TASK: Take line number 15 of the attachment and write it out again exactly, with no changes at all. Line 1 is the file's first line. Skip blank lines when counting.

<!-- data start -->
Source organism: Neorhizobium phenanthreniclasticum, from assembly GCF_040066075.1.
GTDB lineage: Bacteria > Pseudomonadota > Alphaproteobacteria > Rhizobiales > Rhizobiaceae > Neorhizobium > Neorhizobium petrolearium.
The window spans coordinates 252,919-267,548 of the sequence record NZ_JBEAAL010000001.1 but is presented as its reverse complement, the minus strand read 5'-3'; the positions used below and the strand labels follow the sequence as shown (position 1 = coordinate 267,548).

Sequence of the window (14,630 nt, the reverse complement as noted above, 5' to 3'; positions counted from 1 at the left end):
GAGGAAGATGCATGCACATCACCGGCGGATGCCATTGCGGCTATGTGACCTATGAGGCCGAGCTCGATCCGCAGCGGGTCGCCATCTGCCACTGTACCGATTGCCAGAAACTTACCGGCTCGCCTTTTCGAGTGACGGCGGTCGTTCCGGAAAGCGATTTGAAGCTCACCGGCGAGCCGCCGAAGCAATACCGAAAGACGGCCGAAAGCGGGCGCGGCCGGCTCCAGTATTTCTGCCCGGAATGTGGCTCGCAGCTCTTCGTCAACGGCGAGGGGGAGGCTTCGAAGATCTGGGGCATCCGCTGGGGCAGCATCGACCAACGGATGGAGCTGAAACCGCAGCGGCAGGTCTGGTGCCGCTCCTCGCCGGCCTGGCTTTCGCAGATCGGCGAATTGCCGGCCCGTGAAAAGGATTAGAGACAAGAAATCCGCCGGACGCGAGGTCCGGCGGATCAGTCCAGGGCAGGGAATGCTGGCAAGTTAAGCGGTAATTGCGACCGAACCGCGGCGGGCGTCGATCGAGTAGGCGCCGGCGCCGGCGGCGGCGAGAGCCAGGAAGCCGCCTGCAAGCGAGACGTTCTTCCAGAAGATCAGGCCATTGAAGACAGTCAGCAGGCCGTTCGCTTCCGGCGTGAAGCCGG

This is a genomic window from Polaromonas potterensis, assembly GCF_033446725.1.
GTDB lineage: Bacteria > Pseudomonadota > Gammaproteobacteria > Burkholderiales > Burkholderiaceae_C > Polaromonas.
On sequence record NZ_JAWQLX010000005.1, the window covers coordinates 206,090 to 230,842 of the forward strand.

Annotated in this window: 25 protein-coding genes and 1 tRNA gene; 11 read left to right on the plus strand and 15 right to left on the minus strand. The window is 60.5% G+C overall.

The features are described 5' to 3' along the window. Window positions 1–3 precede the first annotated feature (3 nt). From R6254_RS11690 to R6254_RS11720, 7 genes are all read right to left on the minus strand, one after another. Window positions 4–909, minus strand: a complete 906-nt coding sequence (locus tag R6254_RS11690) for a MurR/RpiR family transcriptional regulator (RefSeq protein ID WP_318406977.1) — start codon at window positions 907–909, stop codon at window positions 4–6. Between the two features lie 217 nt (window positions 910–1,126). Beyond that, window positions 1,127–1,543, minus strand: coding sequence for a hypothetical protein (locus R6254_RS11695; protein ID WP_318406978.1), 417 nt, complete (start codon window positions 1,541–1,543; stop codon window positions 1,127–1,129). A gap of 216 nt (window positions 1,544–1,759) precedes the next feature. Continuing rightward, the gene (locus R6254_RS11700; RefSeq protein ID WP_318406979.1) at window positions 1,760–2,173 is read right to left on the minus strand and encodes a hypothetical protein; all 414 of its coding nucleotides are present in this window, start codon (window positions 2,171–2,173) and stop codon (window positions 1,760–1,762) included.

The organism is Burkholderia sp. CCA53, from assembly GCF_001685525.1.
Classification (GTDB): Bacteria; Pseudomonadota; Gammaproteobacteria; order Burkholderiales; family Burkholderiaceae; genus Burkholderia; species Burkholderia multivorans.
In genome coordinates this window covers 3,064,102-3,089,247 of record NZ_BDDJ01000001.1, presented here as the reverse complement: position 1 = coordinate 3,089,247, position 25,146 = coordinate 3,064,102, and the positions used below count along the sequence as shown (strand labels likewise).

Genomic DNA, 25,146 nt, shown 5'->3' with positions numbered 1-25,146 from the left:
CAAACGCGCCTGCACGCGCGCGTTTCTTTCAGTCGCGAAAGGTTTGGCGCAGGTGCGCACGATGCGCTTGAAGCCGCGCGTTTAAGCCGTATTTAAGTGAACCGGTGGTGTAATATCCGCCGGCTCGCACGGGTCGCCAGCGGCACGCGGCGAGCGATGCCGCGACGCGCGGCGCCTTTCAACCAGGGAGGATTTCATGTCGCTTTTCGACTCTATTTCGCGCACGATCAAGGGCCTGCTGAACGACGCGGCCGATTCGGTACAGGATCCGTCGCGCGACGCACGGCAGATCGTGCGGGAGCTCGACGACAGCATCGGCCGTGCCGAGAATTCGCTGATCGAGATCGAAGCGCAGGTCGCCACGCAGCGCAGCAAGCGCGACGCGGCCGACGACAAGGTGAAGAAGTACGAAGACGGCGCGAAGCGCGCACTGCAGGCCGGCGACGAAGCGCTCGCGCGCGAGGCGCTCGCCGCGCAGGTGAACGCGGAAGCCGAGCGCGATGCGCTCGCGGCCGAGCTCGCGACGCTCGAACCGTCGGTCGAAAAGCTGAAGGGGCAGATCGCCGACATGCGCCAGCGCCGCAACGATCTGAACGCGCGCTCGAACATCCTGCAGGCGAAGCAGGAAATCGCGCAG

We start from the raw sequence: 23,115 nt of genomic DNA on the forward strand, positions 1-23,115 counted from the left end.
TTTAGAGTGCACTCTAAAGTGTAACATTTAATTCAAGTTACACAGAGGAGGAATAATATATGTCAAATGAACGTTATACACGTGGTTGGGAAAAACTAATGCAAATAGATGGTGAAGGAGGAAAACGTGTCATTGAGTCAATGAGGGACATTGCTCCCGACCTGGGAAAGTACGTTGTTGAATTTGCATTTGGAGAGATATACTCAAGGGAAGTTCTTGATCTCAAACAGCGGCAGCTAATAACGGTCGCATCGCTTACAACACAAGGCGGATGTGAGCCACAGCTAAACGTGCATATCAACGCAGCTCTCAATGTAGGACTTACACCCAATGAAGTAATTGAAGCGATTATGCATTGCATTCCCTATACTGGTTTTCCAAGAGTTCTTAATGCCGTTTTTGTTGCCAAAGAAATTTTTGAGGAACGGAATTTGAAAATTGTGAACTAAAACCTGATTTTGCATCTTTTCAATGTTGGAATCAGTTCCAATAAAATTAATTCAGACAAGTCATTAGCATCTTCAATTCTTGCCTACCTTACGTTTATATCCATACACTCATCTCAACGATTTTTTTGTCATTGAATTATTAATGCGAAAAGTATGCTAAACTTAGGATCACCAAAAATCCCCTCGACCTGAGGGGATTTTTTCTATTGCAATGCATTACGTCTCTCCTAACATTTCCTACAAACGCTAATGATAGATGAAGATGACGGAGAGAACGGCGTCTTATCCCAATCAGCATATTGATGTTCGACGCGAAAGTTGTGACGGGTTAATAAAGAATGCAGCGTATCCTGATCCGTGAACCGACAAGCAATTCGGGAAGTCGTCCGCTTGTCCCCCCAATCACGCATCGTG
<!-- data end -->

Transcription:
CAAACGCGCCTGCACGCGCGCGTTTCTTTCAGTCGCGAAAGGTTTGGCGCAGGTGCGCACGATGCGCTTGAAGCCGCGCGTTTAAGCCGTATTTAAGTGAACCGGTGGTGTAATATCCGCCGGCTCGCACGGGTCGCCAGCGGCACGCGGCGAGCGATGCCGCGACGCGCGGCGCCTTTCAACCAGGGAGGATTTCATGTCGCTTTTCGACTCTATTTCGCGCACGATCAAGGGCCTGCTGAACGACGCGGCCGATTCGGTACAGGATCCGTCGCGCGACGCACGGCAGATCGTGCGGGAGCTCGACGACAGCATCGGCCGTGCCGAGAATTCGCTGATCGAGATCGAAGCGCAGGTCGCCACGCAGCGCAGCAAGCGCGACGCGGCCGACGACAAGGTGAAGAAGTACGAAGACGGCGCGAAGCGCGCACTGCAGGCCGGCGACGAAGCGCTCGCGCGCGAGGCGCTCGCCGCGCAGGTGAACGCGGAAGCCGAGCGCGATGCGCTCGCGGCCGAGCTCGCGACGCTCGAACCGTCGGTCGAAAAGCTGAAGGGGCAGATCGCCGACATGCGCCAGCGCCGCAACGATCTGAACGCGCGCTCGAACATCCTGCAGGCGAAGCAGGAAATCGCGCAG